‘Victory for transparency’: Oxford University must reveal Stonewall’s influence over its policies

A procession makes its way past Radcliffe Camera, Oxford, as part of an Oxford University degree ceremony - PA
A procession makes its way past Radcliffe Camera, Oxford, as part of an Oxford University degree ceremony - PA

Oxford University has been ordered to disclose the scores and feedback it received from a controversial workplace scheme run by Stonewall because of fears over the LGBT+ charity’s power to influence its policies.

The Information Commissioner’s Office ruled that the university must release details of the advice it was given by the charity because “the potential clearly exists for such a system to be abused if it is not transparent”.

Employers who sign up to Stonewall’s Workplace Equality Index are scored by the charity on their diversity efforts. Critics have argued that the paid-for scheme enables Stonewall to exercise undue influence on organisations ranging from government departments and universities, to NHS Trusts and local councils.

The commissioner’s ruling comes after the campaign group Sex Matters challenged Oxford University’s claim that disclosing the details of its application to Stonewall’s scheme would be a breach of confidentiality commitments and the commercial interests of Stonewall.

The commissioner, responding to a Freedom of Information appeal, found that it was not in the public interest to allow the university to keep Stonewall’s scoring and feedback secret.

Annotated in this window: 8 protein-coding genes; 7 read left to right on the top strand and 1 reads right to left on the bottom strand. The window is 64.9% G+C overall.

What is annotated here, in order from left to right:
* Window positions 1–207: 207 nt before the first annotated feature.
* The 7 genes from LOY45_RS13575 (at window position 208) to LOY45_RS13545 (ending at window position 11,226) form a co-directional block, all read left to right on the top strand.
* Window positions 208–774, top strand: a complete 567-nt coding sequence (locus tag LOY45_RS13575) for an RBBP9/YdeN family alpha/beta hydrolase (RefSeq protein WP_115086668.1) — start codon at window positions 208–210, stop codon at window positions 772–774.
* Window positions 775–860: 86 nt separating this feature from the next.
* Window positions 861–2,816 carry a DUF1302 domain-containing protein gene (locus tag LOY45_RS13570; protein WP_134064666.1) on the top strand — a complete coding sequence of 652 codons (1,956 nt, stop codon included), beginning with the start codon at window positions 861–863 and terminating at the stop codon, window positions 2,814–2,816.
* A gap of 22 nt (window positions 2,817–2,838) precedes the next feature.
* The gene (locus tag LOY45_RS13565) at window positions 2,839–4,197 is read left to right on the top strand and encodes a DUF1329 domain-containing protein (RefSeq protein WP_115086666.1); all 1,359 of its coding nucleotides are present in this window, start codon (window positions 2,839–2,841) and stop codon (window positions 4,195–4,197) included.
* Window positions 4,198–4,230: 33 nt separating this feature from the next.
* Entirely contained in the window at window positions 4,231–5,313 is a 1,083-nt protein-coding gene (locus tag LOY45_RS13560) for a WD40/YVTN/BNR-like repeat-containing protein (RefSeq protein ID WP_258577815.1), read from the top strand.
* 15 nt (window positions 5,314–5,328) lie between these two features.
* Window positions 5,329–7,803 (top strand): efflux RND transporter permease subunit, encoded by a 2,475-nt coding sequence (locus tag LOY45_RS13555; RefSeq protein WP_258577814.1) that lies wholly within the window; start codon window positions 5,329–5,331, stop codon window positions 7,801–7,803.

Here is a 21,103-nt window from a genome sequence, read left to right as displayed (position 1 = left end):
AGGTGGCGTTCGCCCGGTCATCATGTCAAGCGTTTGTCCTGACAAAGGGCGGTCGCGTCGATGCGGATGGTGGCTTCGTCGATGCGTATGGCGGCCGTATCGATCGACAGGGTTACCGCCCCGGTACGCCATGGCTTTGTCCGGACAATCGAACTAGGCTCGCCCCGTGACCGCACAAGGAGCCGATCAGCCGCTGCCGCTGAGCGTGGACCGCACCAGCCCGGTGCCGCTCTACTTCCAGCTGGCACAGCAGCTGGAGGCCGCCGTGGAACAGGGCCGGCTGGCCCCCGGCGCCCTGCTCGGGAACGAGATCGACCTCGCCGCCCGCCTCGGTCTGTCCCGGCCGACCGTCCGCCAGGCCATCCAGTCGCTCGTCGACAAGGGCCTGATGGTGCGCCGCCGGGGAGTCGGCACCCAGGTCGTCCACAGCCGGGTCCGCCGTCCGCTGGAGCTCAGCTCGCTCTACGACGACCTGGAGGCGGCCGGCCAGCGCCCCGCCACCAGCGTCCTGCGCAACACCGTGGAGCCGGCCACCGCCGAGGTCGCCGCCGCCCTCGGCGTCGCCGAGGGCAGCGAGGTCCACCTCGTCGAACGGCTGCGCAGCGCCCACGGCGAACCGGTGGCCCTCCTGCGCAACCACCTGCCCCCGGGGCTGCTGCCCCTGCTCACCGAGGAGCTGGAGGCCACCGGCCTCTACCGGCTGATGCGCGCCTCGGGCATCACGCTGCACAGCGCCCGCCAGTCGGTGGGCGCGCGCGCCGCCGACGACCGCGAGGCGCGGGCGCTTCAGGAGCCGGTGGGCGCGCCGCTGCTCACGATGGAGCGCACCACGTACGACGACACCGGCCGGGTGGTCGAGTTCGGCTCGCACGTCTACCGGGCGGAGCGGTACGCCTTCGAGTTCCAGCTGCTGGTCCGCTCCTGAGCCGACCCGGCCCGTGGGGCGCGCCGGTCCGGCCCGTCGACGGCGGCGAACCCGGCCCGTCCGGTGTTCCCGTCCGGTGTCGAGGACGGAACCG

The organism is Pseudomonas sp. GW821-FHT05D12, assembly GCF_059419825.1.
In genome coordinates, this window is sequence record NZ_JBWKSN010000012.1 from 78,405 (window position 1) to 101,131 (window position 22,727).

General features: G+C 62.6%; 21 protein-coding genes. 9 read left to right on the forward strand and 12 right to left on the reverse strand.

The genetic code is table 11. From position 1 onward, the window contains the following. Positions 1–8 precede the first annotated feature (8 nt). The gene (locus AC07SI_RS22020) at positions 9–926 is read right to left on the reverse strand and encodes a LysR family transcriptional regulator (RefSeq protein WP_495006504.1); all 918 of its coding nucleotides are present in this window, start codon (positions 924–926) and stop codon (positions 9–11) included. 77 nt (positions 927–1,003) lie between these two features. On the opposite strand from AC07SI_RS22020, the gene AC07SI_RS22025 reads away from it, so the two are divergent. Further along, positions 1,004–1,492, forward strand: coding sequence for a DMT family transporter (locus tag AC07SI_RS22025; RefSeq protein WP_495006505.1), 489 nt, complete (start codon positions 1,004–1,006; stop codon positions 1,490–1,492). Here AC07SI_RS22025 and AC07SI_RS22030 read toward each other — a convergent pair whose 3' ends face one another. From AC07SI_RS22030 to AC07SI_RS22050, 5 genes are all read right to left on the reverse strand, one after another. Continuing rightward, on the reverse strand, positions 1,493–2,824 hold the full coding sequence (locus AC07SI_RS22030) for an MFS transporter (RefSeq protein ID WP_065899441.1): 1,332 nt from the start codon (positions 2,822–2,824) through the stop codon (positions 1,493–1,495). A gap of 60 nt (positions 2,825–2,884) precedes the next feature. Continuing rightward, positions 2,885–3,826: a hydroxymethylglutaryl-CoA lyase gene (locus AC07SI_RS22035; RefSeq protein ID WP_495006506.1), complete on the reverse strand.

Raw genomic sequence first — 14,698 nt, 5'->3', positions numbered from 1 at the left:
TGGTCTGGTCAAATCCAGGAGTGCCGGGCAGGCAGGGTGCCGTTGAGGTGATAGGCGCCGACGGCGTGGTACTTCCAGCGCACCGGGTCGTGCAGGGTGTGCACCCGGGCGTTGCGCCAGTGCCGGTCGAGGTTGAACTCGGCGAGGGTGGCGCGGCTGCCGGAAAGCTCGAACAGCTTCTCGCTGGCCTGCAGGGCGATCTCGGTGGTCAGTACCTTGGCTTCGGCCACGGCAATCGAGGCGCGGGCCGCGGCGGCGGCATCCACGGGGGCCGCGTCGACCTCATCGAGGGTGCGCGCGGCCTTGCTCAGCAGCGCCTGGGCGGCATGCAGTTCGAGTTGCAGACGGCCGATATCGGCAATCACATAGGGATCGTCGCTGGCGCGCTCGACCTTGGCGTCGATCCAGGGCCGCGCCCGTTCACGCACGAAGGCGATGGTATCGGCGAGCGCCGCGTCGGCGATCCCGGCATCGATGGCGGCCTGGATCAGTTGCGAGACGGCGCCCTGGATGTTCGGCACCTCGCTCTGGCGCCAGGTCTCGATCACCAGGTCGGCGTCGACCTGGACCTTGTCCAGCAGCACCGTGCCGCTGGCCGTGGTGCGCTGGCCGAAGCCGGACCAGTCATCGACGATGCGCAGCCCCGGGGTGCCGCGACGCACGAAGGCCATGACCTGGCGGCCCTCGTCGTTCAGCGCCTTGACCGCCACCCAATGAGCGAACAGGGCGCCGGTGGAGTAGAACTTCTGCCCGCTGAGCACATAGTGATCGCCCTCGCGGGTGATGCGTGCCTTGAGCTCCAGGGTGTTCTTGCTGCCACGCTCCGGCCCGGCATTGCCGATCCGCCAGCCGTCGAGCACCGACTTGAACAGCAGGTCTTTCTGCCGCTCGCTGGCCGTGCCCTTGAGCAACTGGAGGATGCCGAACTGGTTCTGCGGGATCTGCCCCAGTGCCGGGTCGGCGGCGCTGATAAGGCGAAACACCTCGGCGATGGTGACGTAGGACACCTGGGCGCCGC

“Whilst Stonewall is a charity, it is a charity with an agenda to promote,” the ruling stated.

“Whilst many may well agree with that agenda, it is not one that is universally accepted. Moreover, even those organisations which do enjoy broad support should not expect their actions to go free from scrutiny.”

Ruling puts pressure on other institutions

The ruling will put pressure on other universities including the London School of Economics and Swansea University, which campaigners said have also refused to provide information about the scheme to the public due to confidentiality.

A spokesman for Oxford University said it will comply with the commissioner’s decision notice. “While we carefully consider the feedback from Stonewall, we have always treated it as advisory only, and have not always followed it,” he said.

Dr Michael Biggs, associate professor of sociology and fellow of St Cross College at Oxford, said: “The University of Oxford has a proud tradition of open and democratic governance which has been undermined by lobby groups like Stonewall exercising secret influence over policies. This decision is a victory for transparency and inclusion.”

In a statement, Stonewall said the index was a voluntary initiative designed to support organisations “to create more inclusive workplaces for their LGBTQ+ employees”.

“All of us perform better when we can be ourselves, and it would be hard to make a case that anyone is adversely affected by policies that give gay, lesbian, bi and trans employees the same opportunity in the workplace to thrive as anyone else,” the charity said.